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The Ship-Breakers

The Ship-Breakers | AP HUMAN GEOGRAPHY DIGITAL  STUDY: MIKE BUSARELLO | Scoop.it
In Bangladesh men desperate for work perform one of the world’s most dangerous jobs.

Via Seth Dixon, Leigha Tew
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Lora Tortolani's curator insight, April 8, 9:00 PM

I like the part of this article that asks "In the West you don’t let people pollute your countries by breaking up ships on your beaches. Why is it OK for poor workers to risk their lives to dispose of your unwanted ships here?”  This statement is so true and of course is related to the money that is saved by outsourcing the job of breaking down the ships.  Not only does it save the West money, but it saves the land by not bringing the pollution upon us.  There has to be a way to do this job more environmentally friendly and making it safer for the workers.

Joshua Mason's curator insight, April 22, 10:46 AM

I always wondered what happened to ships after they were taken out of service, I've seen images of airplane grave yards out west, filled with 747's and other planes just rotting away. Though some of those planes are huge, ships are definitely larger and take up more space. 

 

The waste of the ships is incredible. The hull may be the visible part of the vessel but on the inside, the ship is filled with toxic waste from its days of transporting oil. Asbestos is also laden within the older ships since health laws were not as strict in pre-1980 world.

 

It is easy to see how Bangladesh became the ship deconstruction capital of the world. Toxic material disposal in the Western world is incredibly expensive since it is done correctly. Bangladesh has cheap labour and the laws in regards to the disposal of toxic waste are loose. Where a company in the West may haul in less of a profit because of the cost of disposal, Bangladeshi companies are able to take in a one million dollar return on a five million dollar investment. 

Jared Medeiros's curator insight, April 22, 6:53 PM

With the health risks and pollution that is ruining the soil aside, this seems like a great buiseness and way to make money for many people who are unqualified to do anything else.  Its almost like the people working in factories and in the steel mills during the beginning of the industrial revolution.  Many jobs were hazardous for your health and your surroundings, but it is a way to make a living.  I can see why it happens in this part of the world as apposed to others due to the low wages these people are working for, thus making this even more profitable to the people running the show.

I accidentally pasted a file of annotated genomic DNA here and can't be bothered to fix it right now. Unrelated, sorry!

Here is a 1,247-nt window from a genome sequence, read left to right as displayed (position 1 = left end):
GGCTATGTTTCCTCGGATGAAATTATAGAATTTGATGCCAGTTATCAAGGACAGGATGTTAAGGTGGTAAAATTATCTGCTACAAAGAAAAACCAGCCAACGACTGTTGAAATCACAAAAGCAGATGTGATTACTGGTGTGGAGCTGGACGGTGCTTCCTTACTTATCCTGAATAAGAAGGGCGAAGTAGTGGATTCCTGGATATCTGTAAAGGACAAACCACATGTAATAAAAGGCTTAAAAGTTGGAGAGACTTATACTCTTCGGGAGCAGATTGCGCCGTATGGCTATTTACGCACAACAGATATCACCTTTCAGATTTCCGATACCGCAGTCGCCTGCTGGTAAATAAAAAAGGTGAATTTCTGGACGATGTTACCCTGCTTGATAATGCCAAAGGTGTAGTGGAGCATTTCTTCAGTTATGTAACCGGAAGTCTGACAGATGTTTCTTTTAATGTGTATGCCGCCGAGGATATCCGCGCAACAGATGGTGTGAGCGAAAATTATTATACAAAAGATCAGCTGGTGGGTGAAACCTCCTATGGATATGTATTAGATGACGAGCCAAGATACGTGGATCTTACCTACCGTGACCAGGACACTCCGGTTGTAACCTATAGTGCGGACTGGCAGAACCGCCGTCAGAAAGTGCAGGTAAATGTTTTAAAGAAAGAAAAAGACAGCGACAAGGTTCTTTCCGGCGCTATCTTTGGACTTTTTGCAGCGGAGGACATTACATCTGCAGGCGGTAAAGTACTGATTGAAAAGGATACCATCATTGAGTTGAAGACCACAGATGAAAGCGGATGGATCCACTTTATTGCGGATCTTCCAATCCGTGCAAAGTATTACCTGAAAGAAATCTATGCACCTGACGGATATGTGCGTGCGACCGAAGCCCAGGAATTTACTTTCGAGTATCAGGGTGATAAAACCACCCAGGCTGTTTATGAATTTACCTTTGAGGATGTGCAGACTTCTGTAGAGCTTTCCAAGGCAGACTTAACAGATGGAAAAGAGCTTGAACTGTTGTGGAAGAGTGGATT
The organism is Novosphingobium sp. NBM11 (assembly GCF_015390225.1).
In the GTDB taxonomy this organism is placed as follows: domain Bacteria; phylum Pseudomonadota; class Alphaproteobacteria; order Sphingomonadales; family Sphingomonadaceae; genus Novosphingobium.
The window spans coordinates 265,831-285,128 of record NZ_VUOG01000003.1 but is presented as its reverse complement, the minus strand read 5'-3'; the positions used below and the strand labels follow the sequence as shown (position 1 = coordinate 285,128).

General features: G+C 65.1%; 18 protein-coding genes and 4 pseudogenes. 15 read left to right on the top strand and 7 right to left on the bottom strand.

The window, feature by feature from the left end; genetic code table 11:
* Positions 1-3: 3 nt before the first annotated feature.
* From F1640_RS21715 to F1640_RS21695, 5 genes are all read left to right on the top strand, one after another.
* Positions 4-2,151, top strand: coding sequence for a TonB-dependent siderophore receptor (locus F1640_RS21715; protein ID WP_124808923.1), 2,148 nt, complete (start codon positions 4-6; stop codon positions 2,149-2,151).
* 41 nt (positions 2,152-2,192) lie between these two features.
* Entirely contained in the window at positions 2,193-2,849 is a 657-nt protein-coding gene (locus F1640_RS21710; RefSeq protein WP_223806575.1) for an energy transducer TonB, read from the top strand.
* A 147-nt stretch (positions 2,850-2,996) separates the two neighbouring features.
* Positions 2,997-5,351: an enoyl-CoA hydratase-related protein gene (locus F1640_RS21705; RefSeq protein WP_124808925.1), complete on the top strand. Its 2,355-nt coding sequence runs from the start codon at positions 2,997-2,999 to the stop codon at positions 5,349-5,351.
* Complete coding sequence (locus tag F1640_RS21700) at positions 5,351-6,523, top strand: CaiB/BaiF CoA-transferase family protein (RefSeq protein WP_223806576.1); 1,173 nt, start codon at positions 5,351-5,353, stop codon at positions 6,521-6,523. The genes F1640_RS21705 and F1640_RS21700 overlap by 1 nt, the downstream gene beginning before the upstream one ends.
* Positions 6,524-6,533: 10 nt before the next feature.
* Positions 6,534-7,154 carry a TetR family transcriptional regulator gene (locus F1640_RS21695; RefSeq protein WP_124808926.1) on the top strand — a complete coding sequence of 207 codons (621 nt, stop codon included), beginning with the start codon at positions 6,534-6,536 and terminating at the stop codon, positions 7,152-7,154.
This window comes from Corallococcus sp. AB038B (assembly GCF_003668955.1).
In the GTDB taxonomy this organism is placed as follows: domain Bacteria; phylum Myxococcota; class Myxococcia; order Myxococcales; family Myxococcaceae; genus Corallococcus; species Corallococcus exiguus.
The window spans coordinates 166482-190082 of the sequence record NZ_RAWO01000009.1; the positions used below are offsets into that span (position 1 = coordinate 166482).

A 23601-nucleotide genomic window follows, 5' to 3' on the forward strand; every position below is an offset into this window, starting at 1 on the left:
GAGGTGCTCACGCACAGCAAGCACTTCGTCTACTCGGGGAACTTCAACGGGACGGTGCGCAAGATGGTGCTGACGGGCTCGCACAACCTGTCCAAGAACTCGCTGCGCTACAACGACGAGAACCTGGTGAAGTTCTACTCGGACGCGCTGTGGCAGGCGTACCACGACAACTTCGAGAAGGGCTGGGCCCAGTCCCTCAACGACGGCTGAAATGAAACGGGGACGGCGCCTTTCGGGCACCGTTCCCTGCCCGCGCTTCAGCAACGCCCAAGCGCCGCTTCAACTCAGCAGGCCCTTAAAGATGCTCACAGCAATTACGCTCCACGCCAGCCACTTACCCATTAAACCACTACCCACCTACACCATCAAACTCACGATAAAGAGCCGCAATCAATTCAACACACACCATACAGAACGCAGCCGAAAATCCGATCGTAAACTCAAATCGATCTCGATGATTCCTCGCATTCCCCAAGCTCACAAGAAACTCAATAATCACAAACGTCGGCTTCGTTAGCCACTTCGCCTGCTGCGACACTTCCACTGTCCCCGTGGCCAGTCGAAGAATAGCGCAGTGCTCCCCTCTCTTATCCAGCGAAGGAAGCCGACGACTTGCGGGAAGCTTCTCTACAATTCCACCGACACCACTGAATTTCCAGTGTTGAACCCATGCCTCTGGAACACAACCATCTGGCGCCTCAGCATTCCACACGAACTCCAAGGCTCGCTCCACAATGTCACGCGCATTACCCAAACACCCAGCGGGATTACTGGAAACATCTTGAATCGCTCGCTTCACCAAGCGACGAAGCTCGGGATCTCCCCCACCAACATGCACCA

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Dhaka: fastest growing megacity in the world

A five-part, multimedia series on the coming dystopia that is urbanization.

Via Nancy Watson
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Nancy Watson's curator insight, April 5, 2014 8:04 AM

Dhaka, Bangladesh 

Tracy Galvin's curator insight, May 3, 2014 5:37 PM

It is sad that for the poor people moving to Dhaka, living in a slum is considered an improvement. The more people that move to the city the more polluted it becomes. How long until it is no longer able to support all this growth and the city collapses?

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Megacities Reflect Growing Urbanization Trend

Read the Transcript: http://to.pbs.org/b6sR86 The capital of the South Asian country Bangladesh, Dhaka, has a population that is booming. However, it stands ...

Via Seth Dixon
more...
Tracy Galvin's curator insight, May 1, 2014 2:44 PM

It is very sad that people have to move to a polluted, crowded mess of a place in order to get a better life. The man says at the end that if they can make it work in Dhaka, they could make it work in any city but the beginning is too monumental to get over. I think that maybe some government control over the outer limits of the city and offering a place nearby with some resources may allow more control over the growth of the city at least temporarily.

Jess Deady's curator insight, May 4, 2014 8:50 PM

To be a megacity like this, you have to conform to urbanization. There is no possible way to have such a populated and crowed city with farmlands around. This is a place of business yet residential areas, it also is where the marketplaces are and where kids go to school. Megacities need to be a part of an urban society in order for them to stay afloat.

Bec Seeto's curator insight, October 30, 2014 6:07 PM

This is a great introduction to the demographic explosion of the slums within megacities.  This is applicable to many themes within geography.